These diseases are considered pre-malignant and tend to change to cancerous type with longer time.
What is your CBC(complete blood count?). Send it over to me and we can guide you further. ...Read more
The question is not about me I understand that an acute transformation of overlap myeloproliferative/myelodyplastictiy disorder is the terminal phase of the disorder But what is a blastic transformation of the disorder? Is it the same thing as an ac?
Acute vs blastic?: In the chronic and dysplastic hematologic malignancies that you mention (CMML and MDS), the term "acute" transformation means an evolution to acute leukemia. This is defined as more than 20% "blast" cells microscopically. Therefore acute and blastic transformation are the same thing. ...Read moreSee 1 more doctor answer
A friend of mine has a myeloproliferative blood disorder, which is the overproduction of blood cells. Could this be the start of leukemia?
Are any of (1) overlap myeloproliferative/myelodysplastictiy disorder (2) monoclonal B cell lymphocytosis or(3) monoclonal gammopathy ever familial?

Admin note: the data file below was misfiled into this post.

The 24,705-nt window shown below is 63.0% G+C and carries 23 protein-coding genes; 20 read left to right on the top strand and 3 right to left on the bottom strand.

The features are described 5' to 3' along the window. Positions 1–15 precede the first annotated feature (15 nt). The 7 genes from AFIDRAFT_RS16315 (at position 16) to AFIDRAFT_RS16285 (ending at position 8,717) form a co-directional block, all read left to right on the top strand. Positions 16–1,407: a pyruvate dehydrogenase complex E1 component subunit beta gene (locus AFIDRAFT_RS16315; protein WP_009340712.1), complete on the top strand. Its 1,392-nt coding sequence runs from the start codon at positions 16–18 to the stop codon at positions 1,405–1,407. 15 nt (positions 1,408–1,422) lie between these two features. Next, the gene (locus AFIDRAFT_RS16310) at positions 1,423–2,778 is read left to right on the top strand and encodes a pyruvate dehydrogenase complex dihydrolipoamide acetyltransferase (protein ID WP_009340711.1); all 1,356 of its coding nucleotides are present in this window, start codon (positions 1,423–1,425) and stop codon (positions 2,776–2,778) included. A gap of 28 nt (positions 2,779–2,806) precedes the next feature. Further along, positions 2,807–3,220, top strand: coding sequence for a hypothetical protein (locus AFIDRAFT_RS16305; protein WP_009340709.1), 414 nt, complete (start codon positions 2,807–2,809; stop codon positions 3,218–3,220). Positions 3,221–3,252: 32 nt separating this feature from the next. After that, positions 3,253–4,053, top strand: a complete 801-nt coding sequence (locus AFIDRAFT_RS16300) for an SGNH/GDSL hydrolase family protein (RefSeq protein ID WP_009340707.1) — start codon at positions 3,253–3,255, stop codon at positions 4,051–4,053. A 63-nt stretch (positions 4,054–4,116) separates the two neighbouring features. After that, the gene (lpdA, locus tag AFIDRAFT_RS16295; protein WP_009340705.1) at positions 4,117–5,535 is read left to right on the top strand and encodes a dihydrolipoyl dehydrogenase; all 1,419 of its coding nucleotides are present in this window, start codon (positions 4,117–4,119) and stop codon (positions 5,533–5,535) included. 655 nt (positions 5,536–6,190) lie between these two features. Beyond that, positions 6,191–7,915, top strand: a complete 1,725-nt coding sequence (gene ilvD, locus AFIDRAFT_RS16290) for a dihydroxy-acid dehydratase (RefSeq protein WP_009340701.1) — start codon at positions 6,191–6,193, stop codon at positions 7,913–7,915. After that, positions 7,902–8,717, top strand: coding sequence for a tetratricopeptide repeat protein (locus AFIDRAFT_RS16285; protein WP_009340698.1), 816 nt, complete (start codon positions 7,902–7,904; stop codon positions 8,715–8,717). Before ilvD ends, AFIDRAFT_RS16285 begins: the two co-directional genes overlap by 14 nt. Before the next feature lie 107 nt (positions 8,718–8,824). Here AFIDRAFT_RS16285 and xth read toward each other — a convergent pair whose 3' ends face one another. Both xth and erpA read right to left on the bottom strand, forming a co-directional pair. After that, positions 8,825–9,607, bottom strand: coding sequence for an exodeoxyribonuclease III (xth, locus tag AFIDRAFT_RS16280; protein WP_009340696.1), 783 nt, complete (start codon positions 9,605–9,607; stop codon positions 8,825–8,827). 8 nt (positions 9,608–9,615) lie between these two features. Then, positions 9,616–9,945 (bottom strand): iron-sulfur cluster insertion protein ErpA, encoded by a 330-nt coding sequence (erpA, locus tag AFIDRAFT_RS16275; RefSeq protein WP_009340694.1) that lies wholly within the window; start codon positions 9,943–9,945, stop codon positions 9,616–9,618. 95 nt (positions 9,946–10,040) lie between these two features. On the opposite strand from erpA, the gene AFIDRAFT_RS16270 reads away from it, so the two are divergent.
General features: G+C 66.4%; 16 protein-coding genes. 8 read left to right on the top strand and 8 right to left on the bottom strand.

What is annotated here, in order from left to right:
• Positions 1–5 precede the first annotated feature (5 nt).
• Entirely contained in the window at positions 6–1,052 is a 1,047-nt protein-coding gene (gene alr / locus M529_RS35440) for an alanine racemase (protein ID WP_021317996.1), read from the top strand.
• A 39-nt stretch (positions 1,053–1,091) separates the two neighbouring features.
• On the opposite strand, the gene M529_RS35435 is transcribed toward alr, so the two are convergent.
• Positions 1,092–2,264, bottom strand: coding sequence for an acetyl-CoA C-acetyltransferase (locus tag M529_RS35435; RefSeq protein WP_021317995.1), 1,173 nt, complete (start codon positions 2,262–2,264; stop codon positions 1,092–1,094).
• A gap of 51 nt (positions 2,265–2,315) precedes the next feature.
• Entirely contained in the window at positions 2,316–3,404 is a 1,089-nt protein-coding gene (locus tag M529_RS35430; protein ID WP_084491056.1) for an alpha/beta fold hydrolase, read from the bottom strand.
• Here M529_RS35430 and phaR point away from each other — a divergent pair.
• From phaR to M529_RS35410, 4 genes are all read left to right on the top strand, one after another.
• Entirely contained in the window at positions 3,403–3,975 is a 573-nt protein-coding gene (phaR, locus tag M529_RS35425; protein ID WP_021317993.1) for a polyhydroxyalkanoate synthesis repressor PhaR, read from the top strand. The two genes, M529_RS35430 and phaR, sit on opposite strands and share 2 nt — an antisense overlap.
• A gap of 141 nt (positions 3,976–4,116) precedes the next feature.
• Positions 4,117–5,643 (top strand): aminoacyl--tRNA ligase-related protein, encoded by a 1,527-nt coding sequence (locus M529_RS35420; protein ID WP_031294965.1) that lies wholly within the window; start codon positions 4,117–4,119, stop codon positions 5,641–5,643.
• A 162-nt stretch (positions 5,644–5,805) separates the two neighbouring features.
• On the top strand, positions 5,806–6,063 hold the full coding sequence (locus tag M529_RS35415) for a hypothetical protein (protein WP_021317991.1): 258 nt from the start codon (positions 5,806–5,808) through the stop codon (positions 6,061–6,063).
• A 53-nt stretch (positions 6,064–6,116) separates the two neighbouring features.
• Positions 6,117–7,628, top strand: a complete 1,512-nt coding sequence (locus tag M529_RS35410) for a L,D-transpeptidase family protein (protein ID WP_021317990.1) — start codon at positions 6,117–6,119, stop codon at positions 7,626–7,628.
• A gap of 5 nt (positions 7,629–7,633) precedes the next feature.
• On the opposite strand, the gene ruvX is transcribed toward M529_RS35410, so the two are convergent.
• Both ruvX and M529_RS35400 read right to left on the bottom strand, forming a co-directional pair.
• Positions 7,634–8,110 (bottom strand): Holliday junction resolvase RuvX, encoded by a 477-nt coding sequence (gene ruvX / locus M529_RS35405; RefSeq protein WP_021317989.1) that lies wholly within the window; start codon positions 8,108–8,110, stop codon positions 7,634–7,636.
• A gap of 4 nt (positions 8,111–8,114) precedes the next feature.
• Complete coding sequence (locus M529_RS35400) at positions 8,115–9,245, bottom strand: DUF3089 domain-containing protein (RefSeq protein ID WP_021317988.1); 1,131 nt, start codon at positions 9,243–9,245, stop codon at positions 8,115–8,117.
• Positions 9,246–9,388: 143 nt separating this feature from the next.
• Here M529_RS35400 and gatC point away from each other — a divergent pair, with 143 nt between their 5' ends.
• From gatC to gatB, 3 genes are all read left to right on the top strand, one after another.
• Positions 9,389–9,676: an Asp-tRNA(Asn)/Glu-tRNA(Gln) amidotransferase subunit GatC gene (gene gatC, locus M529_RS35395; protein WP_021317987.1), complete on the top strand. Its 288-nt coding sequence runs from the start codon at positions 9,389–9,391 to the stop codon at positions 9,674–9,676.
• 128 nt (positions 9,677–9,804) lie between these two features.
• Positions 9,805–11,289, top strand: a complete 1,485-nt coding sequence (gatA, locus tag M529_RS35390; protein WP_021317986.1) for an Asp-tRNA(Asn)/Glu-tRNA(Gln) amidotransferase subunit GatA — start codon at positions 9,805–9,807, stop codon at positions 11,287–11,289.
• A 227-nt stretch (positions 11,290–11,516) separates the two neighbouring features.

Familial blood dx:
Yes. there can be a familial component. Monoclonal gammopathies in some cases may be increased in blood relatives
Familial monoclonal gammopathy of undetermined significance and multiple myeloma: epidemiology, risk factors, and biological characteristics.
Greenberg AJ1, Rajkumar SV, Vachon CM. Blood. 2012 Jun 7;119(23):5359-66.
f/u/ w/ doc ...Read more
Is it likely that the chronicity of overlap myeloproliferative-myelodysplastic disorder would by itself cause this rising CRP (30.5 mg/L 37.8; 54.3 ; 66.0; 110.0; 126.9; 148.5; 89.6; & 147.3)? It will be investigated bit I still desire an opinion now
IF overlap myeloproliferative/myelodysplasticity disorder is cause of suspected pneumonia what changes to path results expected other than CRP & WBC?
Reviewing a case: These little text boxes are not enough to review a complex case. You might consider having a consult with a physician here on HealthTap. ...Read more
85 year-old friend has for 2 weeks had his temp < 36C 19 times out of 34 readings. I don't understand this inconsistency. WBC is moderately hi & CRP very hi & going up. Could the temps be due to his overlap myeloproliferative-myelodysplastic disorder?
If an elderly pt has overlap myeloproliferative/myelodysplascticity disorder & hi WBC count & very hi CRP then could the CRP be due to the disorder?
Can hypothermia in an elderly pt be a symptom of an acute transformation of overlap myeloproliferative/myelodysplacticty disorder? Pt has hi WBC & CRP